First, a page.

The Ages plays are remarkable for their dramatisation of classical myth and lavish use of spectacle. However, Thomas Heywood did not consider that they should be reduced to a show. From his peculiar combination of William Caxton and the classics, myth and mythography, he meant to draw a coherent poetic design. Of the five plays, The Silver Age seems the most heterogeneously assembled and provides a field to test the plausibility of some unifying design based on Heywood’s understanding of classical myth. This chapter looks at the play from the perspective of Heywood’s interest in mythographic compendia such as Natale Conti’s Mythologia, and traces how he interwove their multiple versions of individual myths (Hercules, Proserpina) with material from Ovid, Claudian and other classical authors. It shows how a seemingly episodic assembling of diversified material harbours a mesh of echoes, ironic associations and startling collisions that bear evidence of a polyphonic imaginative pattern.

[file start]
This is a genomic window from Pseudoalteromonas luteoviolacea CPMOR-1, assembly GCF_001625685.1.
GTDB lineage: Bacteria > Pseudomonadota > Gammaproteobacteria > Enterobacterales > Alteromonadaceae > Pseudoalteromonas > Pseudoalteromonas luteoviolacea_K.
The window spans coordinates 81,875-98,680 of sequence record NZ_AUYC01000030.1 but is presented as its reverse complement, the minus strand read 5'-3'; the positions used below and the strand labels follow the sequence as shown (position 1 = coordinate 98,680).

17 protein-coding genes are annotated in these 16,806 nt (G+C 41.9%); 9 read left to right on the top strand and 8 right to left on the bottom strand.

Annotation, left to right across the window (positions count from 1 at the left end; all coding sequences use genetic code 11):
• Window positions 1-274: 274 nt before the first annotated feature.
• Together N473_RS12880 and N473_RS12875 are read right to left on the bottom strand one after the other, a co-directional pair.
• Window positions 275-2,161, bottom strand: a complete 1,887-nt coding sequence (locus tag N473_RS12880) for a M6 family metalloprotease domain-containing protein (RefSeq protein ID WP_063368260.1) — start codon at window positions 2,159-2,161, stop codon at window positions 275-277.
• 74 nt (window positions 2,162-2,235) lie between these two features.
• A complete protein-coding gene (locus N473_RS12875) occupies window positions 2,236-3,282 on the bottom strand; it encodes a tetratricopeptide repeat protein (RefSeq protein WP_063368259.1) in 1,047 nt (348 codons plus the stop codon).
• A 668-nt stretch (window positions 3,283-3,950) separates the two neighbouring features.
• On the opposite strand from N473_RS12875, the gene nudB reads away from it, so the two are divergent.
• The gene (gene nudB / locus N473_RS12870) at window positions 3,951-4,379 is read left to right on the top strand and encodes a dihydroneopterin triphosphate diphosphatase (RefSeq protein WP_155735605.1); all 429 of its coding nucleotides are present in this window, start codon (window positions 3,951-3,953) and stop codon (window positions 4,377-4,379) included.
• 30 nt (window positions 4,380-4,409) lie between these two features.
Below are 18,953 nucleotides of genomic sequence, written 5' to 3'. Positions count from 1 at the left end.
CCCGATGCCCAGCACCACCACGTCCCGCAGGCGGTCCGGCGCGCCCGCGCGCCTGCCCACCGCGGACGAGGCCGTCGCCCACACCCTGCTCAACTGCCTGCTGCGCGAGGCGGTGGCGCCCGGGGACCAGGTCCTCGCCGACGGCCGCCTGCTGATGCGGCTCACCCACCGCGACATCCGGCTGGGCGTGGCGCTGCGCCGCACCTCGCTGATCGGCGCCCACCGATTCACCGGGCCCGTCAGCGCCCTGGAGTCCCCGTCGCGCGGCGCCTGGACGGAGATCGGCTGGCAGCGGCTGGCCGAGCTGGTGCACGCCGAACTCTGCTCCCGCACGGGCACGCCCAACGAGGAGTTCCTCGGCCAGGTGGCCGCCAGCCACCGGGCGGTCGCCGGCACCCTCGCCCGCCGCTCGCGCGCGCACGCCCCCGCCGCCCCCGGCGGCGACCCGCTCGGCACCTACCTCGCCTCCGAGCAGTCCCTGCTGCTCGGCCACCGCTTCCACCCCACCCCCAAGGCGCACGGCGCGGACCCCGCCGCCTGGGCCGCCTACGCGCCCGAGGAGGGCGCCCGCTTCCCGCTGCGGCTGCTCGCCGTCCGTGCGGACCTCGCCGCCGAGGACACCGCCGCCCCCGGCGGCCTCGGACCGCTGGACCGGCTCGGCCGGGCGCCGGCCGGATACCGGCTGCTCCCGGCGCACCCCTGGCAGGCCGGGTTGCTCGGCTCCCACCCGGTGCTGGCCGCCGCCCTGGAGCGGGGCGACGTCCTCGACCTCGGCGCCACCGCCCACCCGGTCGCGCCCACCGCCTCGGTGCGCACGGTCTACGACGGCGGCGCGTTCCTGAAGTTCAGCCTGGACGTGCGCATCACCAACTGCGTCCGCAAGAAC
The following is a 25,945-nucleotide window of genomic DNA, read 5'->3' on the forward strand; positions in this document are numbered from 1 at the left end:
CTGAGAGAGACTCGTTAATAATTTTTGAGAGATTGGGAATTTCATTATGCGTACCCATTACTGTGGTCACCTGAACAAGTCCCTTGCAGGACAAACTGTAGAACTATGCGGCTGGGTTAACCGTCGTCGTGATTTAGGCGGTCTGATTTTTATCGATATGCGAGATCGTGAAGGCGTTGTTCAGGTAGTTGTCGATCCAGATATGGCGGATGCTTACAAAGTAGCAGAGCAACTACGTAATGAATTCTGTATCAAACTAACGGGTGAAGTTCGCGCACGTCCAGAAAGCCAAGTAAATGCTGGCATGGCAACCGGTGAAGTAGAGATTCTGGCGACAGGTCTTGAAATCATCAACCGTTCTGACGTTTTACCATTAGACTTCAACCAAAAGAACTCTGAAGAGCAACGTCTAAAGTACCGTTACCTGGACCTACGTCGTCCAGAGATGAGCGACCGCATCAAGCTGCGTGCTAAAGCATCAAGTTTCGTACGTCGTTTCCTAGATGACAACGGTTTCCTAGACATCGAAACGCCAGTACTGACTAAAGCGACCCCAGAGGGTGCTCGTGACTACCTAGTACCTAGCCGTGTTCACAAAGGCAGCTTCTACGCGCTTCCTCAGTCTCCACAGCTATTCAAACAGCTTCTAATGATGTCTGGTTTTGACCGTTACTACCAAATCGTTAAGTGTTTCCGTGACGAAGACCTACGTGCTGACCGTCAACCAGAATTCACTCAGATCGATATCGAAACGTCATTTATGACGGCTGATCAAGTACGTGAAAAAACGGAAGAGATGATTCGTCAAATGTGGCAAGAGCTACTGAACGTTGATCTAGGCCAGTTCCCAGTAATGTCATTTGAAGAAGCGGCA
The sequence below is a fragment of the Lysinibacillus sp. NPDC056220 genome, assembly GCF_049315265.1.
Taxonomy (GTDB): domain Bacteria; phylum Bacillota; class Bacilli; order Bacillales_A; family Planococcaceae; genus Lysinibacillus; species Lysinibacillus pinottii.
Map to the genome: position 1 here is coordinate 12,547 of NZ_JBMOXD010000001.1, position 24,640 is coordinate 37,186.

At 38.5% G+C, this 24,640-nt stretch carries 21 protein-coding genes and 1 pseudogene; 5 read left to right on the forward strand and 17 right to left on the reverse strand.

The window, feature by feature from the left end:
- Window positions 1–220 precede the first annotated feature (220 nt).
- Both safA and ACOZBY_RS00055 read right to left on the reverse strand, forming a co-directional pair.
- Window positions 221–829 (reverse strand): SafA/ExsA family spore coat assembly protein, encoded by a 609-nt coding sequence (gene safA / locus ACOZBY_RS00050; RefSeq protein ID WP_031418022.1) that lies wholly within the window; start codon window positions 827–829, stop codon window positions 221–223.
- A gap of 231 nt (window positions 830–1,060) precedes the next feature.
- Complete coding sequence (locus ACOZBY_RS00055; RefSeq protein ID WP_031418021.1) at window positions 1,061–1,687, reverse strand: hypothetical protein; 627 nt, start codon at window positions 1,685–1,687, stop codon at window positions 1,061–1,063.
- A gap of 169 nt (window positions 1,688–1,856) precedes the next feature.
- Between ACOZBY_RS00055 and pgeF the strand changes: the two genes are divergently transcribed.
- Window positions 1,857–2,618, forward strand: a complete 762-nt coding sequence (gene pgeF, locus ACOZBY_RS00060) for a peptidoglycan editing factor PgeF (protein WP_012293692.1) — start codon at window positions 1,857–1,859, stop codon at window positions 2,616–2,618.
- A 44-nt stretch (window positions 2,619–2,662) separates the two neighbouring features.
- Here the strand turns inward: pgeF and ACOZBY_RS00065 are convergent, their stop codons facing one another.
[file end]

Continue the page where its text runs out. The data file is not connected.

This chapter examines Oenone and Paris (1594), an epyllion attributed to T. H., and generally thought to be Thomas Heywood’s earliest published work. The poem is discussed in relation to circulating versions of the Trojan myth (Greek, Latin and vernacular) and to Heywood’s later Trojan works, Troia Britanica and 1 The Iron Age. The poem has received attention for its use of rhetorical devices, and its relationship to Virgilian and particularly Shakespearean antecedents. Rather than mimicking Venus and Adonis, T. H.’s adaptation reshapes his classical and early modern models, revealing his own expectations of his readership, and his commitment to entertaining and challenging these readers. The chapter posits Oenone and Paris as a complex experiment with the legend of Troy. Drawing on Ovid, Lucian and Colluthus, the poem signals Heywood’s attentiveness to literary fashion and his lifelong interest in the intertextuality of this mythic story.